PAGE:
In other words, if you have two parties that are in a dispute and it’s simply about a contract and whether one party owes money to another, we’re not really concerned about what happens over the one to two years while the two parties are litigating their claims. In other words, the plaintiff could wind up getting a money judgment once that order’s received, the plaintiff can then enforce it and the defendant will have to pay the plaintiff for that reason. Preliminary injunctions are not able to be obtained when all the plaintiff is seeking in a litigation is a money judgment. But what about those situations where we know that a litigation can take a lot of time anywhere from one to three years, and now we’re presented with a scenario whereby you have two owners of a business and one of the business partners is doing things that not only is causing damage to the plaintiff, but that could wind up completely eradicating the business altogether.
In that situation, after a one to three year litigation process, the plaintiff may win the case. The plaintiff may show, for example, that the defendant breached their fiduciary obligations that the defendant committed corporate waste, that the defendant took monies out of the company bank account. But if the business is no longer there at the end of this litigation, then really what’s going to be the benefit of getting to the point that you’re able to get a judgment That is when the preliminary injunction tool comes into being. So what happens is a plaintiff will file a summons and complaint in court and then at the same time they’ll also file an application to obtain a preliminary injunction and temporary restraint relief, and we’ll go through that one by one.
So as for how one may obtain a preliminary injunction, we’re first going to need to show, let me back up a little bit. So we discussed what the preliminary injunction is and remember we discussed the elements that we’re going to need to get there. How does one obtain a injunction? Once again, you’re going to file a summons and complaint in court at the same time you’re going to make an immediate application to the court for this injunctive relief. Now, this is very different than simply filing a summons and complaint. For example, what you’re going to need to do is you’re going to have to file what’s called an order to show cause this is an emergency application. You’re filing to the court to say, judge, your honor, we need immediate relief because despite the fact that we’ve set forth our claims and set forth our different causes of action, set forth our claims that there’s been fraud, there’s been fiduciary breaches, there’s been this corporate waste, there’s been unjust enrichment, we need you to do something right away to stop this bad faith actor from making things worse.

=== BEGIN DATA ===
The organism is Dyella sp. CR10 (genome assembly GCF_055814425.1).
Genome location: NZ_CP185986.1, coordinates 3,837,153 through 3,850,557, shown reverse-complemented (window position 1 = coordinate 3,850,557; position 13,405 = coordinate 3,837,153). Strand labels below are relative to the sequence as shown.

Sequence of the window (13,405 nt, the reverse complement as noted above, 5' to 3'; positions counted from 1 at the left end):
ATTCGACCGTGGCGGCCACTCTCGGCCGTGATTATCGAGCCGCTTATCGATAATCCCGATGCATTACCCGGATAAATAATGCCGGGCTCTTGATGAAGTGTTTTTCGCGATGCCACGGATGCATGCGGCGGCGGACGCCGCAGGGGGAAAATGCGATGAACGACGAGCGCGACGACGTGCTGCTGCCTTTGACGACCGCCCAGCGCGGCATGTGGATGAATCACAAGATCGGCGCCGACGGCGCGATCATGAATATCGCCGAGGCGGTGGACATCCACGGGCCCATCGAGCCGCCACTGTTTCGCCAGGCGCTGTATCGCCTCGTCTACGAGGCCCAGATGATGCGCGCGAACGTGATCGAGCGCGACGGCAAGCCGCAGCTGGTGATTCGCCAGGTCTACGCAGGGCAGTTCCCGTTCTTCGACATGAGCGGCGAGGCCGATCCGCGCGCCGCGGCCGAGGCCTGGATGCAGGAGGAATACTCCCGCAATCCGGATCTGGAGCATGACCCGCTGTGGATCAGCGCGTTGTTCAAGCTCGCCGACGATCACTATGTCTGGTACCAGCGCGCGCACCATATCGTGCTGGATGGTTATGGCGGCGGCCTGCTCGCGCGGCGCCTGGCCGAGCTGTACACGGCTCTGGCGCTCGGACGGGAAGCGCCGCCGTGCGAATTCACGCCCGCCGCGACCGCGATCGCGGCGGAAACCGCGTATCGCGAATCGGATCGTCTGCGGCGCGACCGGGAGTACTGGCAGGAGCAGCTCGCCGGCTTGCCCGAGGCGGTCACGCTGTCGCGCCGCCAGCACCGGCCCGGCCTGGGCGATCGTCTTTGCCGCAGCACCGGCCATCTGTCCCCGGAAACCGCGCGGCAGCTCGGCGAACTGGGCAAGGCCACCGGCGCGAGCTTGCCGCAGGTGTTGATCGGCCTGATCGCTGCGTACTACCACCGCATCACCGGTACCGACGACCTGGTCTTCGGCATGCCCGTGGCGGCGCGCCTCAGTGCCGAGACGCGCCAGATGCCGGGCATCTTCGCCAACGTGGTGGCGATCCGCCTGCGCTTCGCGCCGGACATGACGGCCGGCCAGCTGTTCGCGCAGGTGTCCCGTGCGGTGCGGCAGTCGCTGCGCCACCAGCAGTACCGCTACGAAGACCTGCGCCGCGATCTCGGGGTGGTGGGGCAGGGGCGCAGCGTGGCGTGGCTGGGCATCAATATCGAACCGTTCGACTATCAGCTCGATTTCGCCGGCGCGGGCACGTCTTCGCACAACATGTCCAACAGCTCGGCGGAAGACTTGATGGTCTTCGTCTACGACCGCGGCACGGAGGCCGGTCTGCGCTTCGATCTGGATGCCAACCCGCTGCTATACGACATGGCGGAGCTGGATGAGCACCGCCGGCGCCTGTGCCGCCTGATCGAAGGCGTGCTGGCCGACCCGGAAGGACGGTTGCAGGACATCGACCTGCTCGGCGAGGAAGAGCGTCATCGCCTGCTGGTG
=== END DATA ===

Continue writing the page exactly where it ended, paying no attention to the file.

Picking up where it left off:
So the package that gets filed is the summons and complaint. Then in order to show cause, which is the emergency application, and then you need to support that order to show cause. So that means that you need to file what’s called a memorandum of law. A memorandum of law is going to set forth the law of all the different causes of actions that you have to show why you believe when applied to the facts you’d be likely to win at trial. The memorandum of law is also going to explain details related to obtaining success on the merits of the case. Details as to why. In this instance, if a court doesn’t grant relief, there is going to be irreparable harm. The memorandum of law is also going to focus on this balancing of equities, which we’re going to talk about a little more in a little bit.
In addition to the order to show cause and the memorandum of law, we’re going to need to back so the memorandum of law will apply a lot of the legal aspects, all of the case law and the statutes in New York State Court, article 63 of the CPLR. It’s going to apply that to say this is what the law is and it will briefly touch upon the facts to show why we’ve satisfied the elements of what we need to in order to get this relief. Then there’s more. We need actual factual testimony we can rely upon to show that this is very real and very serious and that the claims we’re stating are actually happening. It’s not simply enough to refer back to the complaint which makes allegations. So you need affidavits in support and these affidavits can come directly from the plaintiff, him or herself stating what’s gone on what’s happened.
Because remember, these are sworn statements when you file an affidavit and also you can submit additional affidavits, affidavits of witnesses, witnesses who viewed or took note that this was happening or that was happening. It could be a witness that’s aware that funds were taken out of the company bank account without the consent of the plaintiff. Despite the plaintiff being a 50% partner. It could be an owner of a separate company that was approached by a defendant in a case to say, I want to take all the assets of my business and sell it to you and I want you to sell it back to me in my individual name. In that case, the other owner of the business acting as a plaintiff would have a right to an injunction to stop the improper sale of the assets. So an affidavit in support and multiple affidavits are even better are going to be required.